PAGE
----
When Don Sweeney spoke after practice he mentioned that while no one will make the team out of development camp they expect some of these campers to come in and push for a job. The chance to push aside a veteran does exist. From his comments other, I would guess there are three forwards and one defenseman at camp who can be expected to supply the most pressure.  I think any of the veterans who show up this fall out of shape or try and sleep walk through camp might find themselves in a different uniform before the season starts.

There are some differences this camp to previous ones. First off six goaltenders makes for not a great deal of crease time. The total roster on the other hand is smaller than in past years. Part of this reflects the depth of the Boston team and the fairly young players already on it. Another part may well be the pending lockout. A player in the locker room did mention the pending labor dispute and that it might affect the season. With the turnover in some other NHL teams management offices I can imagine young players going to where they expect a better change to play in the NHL next season, whenever it may be, than to a deep perennial playoff team.

The most asked, least answered question in regards to the Boston Bruins moves in the last four months has to be: Why do we need another goalie? The answer to that may just be that the Bruins suits lack confidence in the twenty-five year old Finn.

Why would they lack confidence in what the constellation of Boston media luminaries line up in his camp describe in terms that make one wonder if Rask might not be the perfect goaltender? Well, three reasons. First is the question of health. A twenty something who has two seasons ended by injury in row does not speak to long term health. The knee issue was the warning shot. The groin hit center of mass.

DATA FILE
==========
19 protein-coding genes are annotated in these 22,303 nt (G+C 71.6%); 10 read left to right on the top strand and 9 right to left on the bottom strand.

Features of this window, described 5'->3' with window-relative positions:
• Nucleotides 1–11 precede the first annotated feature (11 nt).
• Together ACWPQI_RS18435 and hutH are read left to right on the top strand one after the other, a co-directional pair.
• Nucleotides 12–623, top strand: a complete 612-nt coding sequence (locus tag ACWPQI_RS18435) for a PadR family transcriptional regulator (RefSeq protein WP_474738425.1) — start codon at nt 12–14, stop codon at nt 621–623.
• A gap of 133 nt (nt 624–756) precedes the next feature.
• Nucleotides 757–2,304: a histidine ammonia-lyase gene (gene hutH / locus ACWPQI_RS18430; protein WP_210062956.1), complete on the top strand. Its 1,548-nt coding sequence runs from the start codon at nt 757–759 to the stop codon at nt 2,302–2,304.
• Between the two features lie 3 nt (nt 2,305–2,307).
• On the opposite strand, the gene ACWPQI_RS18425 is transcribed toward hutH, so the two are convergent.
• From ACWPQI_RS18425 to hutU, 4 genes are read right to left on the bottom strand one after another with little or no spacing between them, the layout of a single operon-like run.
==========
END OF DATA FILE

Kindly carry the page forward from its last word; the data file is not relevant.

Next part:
Second in performance. The first year of his expiring contract was his best. He played 45 games. He had sub 2.00 goals against average. With five to ten more games his .931 save percentage might have earned him a Vezina. It was a solid season he stepped up when Thomas was injured and did a more than presentable job. The next season? Not so much. Yes he was outplayed by Thomas. That isn’t the problem. His save percentage dropped drastically. His GAA shot up. Last season, his save percentage rebounded slightly, but he still only managed a record of 11 -8-3. Worst, is his playoff numbers. In the playoffs his career sv% is two or three notches below his regular season numbers.